Fans hooked on DiTerlizzi's (coauthor of the Spiderwick Chronicles) goblins and fairies may be disappointed initially that his newest novel has neither, but chances are they'll warm up to this old-fashioned tale that contains at least one dragon. Kenny, a clever rabbit, befriends a dragon who has settled on his family's property. Overcoming his fears, Kenny soon realizes that Grahame is not the stereotyped fire-breathing creature he reads about in books but a well-read, insightful dragon with a flair for the dramatic arts and poetry. But news of Grahame's presence leaks out to the townsfolk, and before long the king summons a retired knight named (what else?) George-he is also a friend of Kenny's-to battle Grahame to the death. DiTerlizzi's novel is light-hearted and his informal pencil sketches enhance the creative interpretation of what would otherwise be a simple animal story. Some readers might struggle with the mannered vocabulary, which encompasses words like "drake" and varlet," and Beowulf references will probably be lost on the intended audience. Regardless, readers will understand the author's message: make friends, not unfair judgments. Ages 8-12. (Aug.)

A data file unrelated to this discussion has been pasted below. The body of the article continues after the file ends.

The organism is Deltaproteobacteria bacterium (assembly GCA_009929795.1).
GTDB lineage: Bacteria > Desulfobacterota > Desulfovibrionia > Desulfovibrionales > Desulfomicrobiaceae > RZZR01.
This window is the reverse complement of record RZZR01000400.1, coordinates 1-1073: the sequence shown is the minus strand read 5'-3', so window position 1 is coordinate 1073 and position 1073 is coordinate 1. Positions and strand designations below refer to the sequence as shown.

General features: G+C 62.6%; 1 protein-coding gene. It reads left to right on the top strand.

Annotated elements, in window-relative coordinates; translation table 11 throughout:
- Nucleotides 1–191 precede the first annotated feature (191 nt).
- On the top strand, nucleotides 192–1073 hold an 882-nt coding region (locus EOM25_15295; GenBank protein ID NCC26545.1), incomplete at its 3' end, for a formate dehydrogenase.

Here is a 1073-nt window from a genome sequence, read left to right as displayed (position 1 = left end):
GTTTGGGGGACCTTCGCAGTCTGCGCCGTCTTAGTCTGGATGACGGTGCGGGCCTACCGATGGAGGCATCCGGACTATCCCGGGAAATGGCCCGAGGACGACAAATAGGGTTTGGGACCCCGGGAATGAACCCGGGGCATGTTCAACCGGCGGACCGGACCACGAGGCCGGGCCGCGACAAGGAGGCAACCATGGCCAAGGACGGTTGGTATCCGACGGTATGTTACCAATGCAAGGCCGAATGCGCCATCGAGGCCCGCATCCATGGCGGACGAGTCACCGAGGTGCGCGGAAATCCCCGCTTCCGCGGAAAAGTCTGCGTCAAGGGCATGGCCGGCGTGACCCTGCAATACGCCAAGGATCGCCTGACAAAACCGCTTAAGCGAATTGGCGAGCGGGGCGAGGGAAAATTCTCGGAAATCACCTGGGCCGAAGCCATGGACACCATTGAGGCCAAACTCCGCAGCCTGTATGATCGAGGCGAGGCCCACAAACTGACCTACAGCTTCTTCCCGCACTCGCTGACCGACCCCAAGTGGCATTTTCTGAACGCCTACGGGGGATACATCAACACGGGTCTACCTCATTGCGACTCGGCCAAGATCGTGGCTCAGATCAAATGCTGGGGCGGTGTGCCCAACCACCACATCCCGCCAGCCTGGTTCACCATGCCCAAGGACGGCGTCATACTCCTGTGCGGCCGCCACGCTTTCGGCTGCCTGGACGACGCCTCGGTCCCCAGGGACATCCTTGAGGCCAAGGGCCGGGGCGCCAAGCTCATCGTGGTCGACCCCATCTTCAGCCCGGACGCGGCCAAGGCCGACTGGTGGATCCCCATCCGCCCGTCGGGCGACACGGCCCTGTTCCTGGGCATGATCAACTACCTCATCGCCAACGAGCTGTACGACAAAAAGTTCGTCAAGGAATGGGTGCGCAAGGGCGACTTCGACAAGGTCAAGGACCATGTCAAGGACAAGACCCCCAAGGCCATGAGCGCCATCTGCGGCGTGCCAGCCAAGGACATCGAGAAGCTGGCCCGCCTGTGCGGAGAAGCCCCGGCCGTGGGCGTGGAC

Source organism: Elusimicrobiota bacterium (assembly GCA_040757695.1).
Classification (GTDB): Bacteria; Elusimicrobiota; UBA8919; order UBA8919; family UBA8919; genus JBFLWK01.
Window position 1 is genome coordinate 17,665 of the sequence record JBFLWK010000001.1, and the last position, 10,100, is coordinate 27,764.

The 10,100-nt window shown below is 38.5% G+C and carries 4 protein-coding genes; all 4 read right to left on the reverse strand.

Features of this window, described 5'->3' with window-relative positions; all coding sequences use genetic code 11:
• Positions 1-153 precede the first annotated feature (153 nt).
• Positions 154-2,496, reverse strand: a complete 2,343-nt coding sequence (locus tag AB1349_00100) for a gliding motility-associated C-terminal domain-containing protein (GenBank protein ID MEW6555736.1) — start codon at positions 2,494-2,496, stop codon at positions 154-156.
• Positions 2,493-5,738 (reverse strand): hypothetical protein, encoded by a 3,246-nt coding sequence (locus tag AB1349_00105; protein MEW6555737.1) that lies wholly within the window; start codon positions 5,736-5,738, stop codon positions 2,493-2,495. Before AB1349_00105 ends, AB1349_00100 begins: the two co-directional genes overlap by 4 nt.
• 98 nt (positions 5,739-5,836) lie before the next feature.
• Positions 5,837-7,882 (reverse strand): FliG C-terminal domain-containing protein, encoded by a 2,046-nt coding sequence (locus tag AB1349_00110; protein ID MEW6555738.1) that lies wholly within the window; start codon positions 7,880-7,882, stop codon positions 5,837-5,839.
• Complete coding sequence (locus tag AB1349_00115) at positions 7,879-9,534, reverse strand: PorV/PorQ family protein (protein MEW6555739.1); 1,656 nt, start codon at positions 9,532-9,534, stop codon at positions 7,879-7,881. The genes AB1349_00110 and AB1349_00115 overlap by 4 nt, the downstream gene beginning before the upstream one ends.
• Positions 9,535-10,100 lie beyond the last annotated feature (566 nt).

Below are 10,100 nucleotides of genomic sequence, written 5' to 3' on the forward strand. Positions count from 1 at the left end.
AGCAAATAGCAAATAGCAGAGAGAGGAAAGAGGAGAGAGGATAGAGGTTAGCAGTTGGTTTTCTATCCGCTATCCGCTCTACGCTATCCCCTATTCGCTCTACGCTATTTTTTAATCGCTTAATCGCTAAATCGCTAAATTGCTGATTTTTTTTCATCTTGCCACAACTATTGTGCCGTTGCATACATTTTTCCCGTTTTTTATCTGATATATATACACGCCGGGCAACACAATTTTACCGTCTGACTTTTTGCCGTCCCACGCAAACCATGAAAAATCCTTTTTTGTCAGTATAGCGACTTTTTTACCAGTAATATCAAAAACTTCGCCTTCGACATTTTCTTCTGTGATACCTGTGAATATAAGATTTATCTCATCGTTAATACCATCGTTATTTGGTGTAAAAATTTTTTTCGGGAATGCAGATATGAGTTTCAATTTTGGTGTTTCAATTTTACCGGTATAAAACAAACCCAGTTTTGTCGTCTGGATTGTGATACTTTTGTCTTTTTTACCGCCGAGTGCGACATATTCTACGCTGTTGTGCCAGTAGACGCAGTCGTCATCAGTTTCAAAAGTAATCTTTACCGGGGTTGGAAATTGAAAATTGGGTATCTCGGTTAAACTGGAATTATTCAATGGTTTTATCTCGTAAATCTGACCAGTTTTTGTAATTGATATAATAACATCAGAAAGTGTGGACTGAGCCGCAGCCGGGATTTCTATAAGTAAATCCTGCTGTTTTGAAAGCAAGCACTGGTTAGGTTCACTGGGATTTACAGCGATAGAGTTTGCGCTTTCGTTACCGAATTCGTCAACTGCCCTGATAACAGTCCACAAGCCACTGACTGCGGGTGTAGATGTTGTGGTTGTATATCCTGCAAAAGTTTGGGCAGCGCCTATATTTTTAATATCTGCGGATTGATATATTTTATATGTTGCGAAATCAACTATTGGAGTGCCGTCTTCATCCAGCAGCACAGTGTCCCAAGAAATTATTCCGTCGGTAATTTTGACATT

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Children's Literature - Renee Farrah